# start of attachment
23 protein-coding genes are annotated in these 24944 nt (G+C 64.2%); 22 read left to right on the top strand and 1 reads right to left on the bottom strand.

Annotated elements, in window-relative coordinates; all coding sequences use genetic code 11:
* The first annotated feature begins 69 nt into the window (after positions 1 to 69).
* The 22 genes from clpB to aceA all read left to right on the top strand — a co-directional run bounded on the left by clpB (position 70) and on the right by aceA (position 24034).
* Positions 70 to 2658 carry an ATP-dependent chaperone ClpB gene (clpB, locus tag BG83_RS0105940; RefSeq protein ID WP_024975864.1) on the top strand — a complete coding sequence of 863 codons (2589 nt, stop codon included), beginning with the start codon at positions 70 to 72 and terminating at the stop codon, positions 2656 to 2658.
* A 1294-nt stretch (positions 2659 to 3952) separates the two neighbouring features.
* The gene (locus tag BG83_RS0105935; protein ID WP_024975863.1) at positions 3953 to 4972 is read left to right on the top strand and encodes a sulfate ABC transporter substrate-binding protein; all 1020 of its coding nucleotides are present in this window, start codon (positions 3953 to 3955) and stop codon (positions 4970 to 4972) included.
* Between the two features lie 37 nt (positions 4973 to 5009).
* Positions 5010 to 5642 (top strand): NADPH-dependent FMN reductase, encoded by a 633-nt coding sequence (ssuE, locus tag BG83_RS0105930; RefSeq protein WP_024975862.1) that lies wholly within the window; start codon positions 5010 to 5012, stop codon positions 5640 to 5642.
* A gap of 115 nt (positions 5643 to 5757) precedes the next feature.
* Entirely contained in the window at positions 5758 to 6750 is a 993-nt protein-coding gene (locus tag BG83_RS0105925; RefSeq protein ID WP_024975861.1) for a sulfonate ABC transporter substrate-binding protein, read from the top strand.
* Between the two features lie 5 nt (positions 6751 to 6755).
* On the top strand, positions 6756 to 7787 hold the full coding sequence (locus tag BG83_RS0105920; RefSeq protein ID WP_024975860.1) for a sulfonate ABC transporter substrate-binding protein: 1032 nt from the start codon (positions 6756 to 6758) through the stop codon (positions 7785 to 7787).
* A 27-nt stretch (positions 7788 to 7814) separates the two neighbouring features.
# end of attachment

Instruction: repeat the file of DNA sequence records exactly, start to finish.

23 protein-coding genes are annotated in these 24944 nt (G+C 64.2%); 22 read left to right on the top strand and 1 reads right to left on the bottom strand.

Annotated elements, in window-relative coordinates; all coding sequences use genetic code 11:
* The first annotated feature begins 69 nt into the window (after positions 1 to 69).
* The 22 genes from clpB to aceA all read left to right on the top strand — a co-directional run bounded on the left by clpB (position 70) and on the right by aceA (position 24034).
* Positions 70 to 2658 carry an ATP-dependent chaperone ClpB gene (clpB, locus tag BG83_RS0105940; RefSeq protein ID WP_024975864.1) on the top strand — a complete coding sequence of 863 codons (2589 nt, stop codon included), beginning with the start codon at positions 70 to 72 and terminating at the stop codon, positions 2656 to 2658.
* A 1294-nt stretch (positions 2659 to 3952) separates the two neighbouring features.
* The gene (locus tag BG83_RS0105935; protein ID WP_024975863.1) at positions 3953 to 4972 is read left to right on the top strand and encodes a sulfate ABC transporter substrate-binding protein; all 1020 of its coding nucleotides are present in this window, start codon (positions 3953 to 3955) and stop codon (positions 4970 to 4972) included.
* Between the two features lie 37 nt (positions 4973 to 5009).
* Positions 5010 to 5642 (top strand): NADPH-dependent FMN reductase, encoded by a 633-nt coding sequence (ssuE, locus tag BG83_RS0105930; RefSeq protein WP_024975862.1) that lies wholly within the window; start codon positions 5010 to 5012, stop codon positions 5640 to 5642.
* A gap of 115 nt (positions 5643 to 5757) precedes the next feature.
* Entirely contained in the window at positions 5758 to 6750 is a 993-nt protein-coding gene (locus tag BG83_RS0105925; RefSeq protein ID WP_024975861.1) for a sulfonate ABC transporter substrate-binding protein, read from the top strand.
* Between the two features lie 5 nt (positions 6751 to 6755).
* On the top strand, positions 6756 to 7787 hold the full coding sequence (locus tag BG83_RS0105920; RefSeq protein ID WP_024975860.1) for a sulfonate ABC transporter substrate-binding protein: 1032 nt from the start codon (positions 6756 to 6758) through the stop codon (positions 7785 to 7787).
* A 27-nt stretch (positions 7788 to 7814) separates the two neighbouring features.